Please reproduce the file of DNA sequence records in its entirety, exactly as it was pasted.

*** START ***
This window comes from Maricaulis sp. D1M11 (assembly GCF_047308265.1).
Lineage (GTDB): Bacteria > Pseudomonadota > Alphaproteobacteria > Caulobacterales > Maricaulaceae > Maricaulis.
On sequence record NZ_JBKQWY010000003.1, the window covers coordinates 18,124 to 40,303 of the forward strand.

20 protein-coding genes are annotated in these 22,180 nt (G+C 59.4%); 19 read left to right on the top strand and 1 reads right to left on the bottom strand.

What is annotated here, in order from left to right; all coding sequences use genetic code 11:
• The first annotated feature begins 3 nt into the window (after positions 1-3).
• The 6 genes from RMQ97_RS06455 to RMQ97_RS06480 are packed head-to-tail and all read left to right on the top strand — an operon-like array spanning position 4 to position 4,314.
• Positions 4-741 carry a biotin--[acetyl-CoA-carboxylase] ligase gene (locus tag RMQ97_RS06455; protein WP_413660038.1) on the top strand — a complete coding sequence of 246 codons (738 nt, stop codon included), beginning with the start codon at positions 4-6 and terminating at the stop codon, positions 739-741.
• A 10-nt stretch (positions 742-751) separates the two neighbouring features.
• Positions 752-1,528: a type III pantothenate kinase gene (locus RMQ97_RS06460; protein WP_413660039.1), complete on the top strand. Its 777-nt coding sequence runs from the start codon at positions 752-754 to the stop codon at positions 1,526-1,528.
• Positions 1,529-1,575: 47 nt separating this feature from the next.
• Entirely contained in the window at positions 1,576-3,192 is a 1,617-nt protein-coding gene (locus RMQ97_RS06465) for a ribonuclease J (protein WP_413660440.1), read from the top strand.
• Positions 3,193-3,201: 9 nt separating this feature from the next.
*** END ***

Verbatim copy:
This window comes from Maricaulis sp. D1M11 (assembly GCF_047308265.1).
Lineage (GTDB): Bacteria > Pseudomonadota > Alphaproteobacteria > Caulobacterales > Maricaulaceae > Maricaulis.
On sequence record NZ_JBKQWY010000003.1, the window covers coordinates 18,124 to 40,303 of the forward strand.

20 protein-coding genes are annotated in these 22,180 nt (G+C 59.4%); 19 read left to right on the top strand and 1 reads right to left on the bottom strand.

What is annotated here, in order from left to right; all coding sequences use genetic code 11:
• The first annotated feature begins 3 nt into the window (after positions 1-3).
• The 6 genes from RMQ97_RS06455 to RMQ97_RS06480 are packed head-to-tail and all read left to right on the top strand — an operon-like array spanning position 4 to position 4,314.
• Positions 4-741 carry a biotin--[acetyl-CoA-carboxylase] ligase gene (locus tag RMQ97_RS06455; protein WP_413660038.1) on the top strand — a complete coding sequence of 246 codons (738 nt, stop codon included), beginning with the start codon at positions 4-6 and terminating at the stop codon, positions 739-741.
• A 10-nt stretch (positions 742-751) separates the two neighbouring features.
• Positions 752-1,528: a type III pantothenate kinase gene (locus RMQ97_RS06460; protein WP_413660039.1), complete on the top strand. Its 777-nt coding sequence runs from the start codon at positions 752-754 to the stop codon at positions 1,526-1,528.
• Positions 1,529-1,575: 47 nt separating this feature from the next.
• Entirely contained in the window at positions 1,576-3,192 is a 1,617-nt protein-coding gene (locus RMQ97_RS06465) for a ribonuclease J (protein WP_413660440.1), read from the top strand.
• Positions 3,193-3,201: 9 nt separating this feature from the next.